Victoria is going for zero. NSW should emulate it.
Published in The Conversation, 7 September 2020
The COVID-19 roadmap for Victoria announced by Premier Daniel Andrews sets the state on the right path. Something like it should be emulated by New South Wales, which has not yet achieved zero new cases.
Victoria’s roadmap towards what Andrews calls “COVID-normal” makes a clear distinction between metropolitan Melbourne and regional Victoria. Restrictions are marginally less severe in regional Victoria, where the incidence of infections is lower.
For metropolitan Melbourne there are five steps; regional Victoria has four. For each step, the roadmap outlines which restrictions will be lifted on our road towards the cherished status of COVID-normal – or zero active cases of COVID-19. The roadmap also provisionally outlines when restrictions will be lifted, although this depends on case numbers.
For metropolitan Melbourne, the curfew will be eased from next week to start at 9pm instead of 8pm. It will remain in place until new cases average fewer than five per day over the course of a fortnight – the criterion to move to the third step of the roadmap.
The first two steps will still entail significant restrictions on public gatherings and visitors, plus the creation of a “single social bubble” allowance, under which people living alone can designate a person who can visit their home. Staged school returns will begin once there are fewer than 50 cases a day on a fortnightly average.
Step three sees the partial resumption of Melbourne’s café culture, as well as hairdressing.
Is the roadmap heading in the right direction?
Grattan Institute’s four-point plan, detailed in our report last week titled Go for zero, argues that states should reaffirm the National Cabinet’s target of zero transmissions and set clear criteria for easing restrictions.
The Victorian roadmap keeps appropriate restrictions until zero active cases – the Grattan criterion for defining zero – before the final step on the roadmap, COVID-normal.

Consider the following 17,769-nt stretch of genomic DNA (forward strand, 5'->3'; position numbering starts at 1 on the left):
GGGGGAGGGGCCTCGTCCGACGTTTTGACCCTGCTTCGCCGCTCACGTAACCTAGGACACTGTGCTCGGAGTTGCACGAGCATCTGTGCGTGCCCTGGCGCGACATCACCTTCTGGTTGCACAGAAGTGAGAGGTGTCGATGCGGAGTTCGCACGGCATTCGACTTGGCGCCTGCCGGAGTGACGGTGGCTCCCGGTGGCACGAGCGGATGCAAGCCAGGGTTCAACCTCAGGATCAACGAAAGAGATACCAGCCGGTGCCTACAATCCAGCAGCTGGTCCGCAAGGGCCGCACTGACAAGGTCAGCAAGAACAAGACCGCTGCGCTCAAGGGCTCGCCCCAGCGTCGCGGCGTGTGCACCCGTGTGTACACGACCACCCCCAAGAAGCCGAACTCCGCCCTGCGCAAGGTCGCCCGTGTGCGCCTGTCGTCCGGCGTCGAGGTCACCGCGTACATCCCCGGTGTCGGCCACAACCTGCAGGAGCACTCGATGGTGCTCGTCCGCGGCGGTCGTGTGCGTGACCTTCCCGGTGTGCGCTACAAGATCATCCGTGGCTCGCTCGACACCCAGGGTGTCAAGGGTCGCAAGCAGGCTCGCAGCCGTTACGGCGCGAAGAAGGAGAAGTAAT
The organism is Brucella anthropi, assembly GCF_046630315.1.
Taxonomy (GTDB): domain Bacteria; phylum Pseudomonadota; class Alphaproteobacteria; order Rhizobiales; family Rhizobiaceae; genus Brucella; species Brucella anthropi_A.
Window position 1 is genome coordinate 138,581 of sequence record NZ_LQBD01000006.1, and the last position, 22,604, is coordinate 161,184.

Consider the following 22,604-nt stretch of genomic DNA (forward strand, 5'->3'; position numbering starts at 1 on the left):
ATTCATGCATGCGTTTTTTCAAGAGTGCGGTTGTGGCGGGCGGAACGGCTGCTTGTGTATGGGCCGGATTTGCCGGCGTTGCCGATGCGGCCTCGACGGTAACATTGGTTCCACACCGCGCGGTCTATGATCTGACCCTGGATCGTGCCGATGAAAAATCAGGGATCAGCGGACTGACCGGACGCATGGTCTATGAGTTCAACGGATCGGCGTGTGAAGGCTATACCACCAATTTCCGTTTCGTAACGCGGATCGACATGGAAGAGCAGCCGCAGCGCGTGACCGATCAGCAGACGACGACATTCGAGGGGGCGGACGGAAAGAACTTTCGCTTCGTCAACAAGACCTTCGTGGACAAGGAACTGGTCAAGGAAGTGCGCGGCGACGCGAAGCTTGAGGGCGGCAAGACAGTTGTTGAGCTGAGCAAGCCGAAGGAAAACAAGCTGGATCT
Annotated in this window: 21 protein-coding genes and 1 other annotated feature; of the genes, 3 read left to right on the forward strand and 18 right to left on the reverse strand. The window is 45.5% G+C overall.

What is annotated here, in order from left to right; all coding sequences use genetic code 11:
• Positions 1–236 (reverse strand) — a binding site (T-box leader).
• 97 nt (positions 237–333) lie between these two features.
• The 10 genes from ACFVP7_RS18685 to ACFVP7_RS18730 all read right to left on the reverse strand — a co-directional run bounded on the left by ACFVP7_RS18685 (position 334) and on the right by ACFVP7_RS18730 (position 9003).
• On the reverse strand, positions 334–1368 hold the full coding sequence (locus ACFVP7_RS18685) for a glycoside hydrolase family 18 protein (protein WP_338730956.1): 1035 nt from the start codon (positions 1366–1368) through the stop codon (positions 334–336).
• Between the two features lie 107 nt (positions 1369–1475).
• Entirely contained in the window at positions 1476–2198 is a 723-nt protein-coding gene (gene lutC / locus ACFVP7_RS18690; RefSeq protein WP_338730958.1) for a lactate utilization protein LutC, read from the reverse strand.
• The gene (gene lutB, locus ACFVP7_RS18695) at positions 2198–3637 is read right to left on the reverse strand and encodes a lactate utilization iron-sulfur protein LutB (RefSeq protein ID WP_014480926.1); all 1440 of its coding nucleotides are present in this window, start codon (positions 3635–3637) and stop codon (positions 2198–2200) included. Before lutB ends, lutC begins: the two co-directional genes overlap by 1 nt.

Grattan’s second criterion – clear and explicit staging of the easing of restrictions – is also met in the Victorian roadmap, but in a confusing way. The thresholds adopted in the Victorian plan are a mishmash of epidemiological criteria, case numbers and dates.
It is entirely appropriate that the roadmap’s dates are purely provisional, and subject to epidemiological criteria such as average case numbers. But this raises the question of why the roadmap has dates at all.
Victorians may read the epidemiological criteria as reasons to bring forward the provisional dates for easing restrictions, when in reality they are more likely to put the provisional dates back. The public might end up frustrated if the promised date passes with no reward for good behaviour.
The epidemiological criteria are expressed in an extremely complex way: a 14-day threshold average, plus further criteria based on the source of infection. Until now, the public’s attention has been focused simply on the number of new cases each day.
Introducing this more complex measure is a step backward. Expressing the criterion as an average also runs the risk of the threshold being met but the final few days of the 14-day averaging period revealing an upward trend. A simple and clear criterion, based on number of new cases, would have been better.
Politics as well as science?
The Victorian government has trumpeted the use of epidemiological modelling to support its decisions. However the first two steps seem to be driven by a mix of politics and science.
Step one will occur on September 13, regardless of the number of new cases detected between now and then. The new case threshold for step two is expressed as an average of 30-50 cases a day over the previous 14 days. It is unclear why there is a lower bound; why not just say “fewer than 50 cases”? If it is designed to give political flexibility, it defeats the purpose of clear criteria.
Knowledge of the coronavirus and how it works – both in terms of clinical treatment and public health science – is advancing rapidly. We now know more about which restrictions work best than we did when Melbourne first entered its Stage 4 lockdown.
Some restrictions included in the roadmap – such as night curfews – now have a weak evidence base. The evidence is also stronger now in allowing primary schools to return before secondary schools, but the roadmap takes no account of this distinction. It is a pity the roadmap doesn’t align more closely with the latest science.
Lockdowns are necessary, but they have big downsides which need to be weighed against the undoubted benefits. One main downside is that they hit the most disadvantaged people hardest. The cost of social isolation has been somewhat ameliorated in the roadmap, with its provision for “social bubbles”, but this could perhaps have been more generous.
Overall, Victoria’s roadmap is good. It identifies the right goal (zero active cases), it provides explicit criteria for when restrictions might be lifted (but unfortunately not as clear and simple as they could be), and each of the steps involves mostly appropriate restrictions.
Victorians have every reason to share in Andrews’ hopefulness for a COVID-normal Christmas to cap off a very difficult year.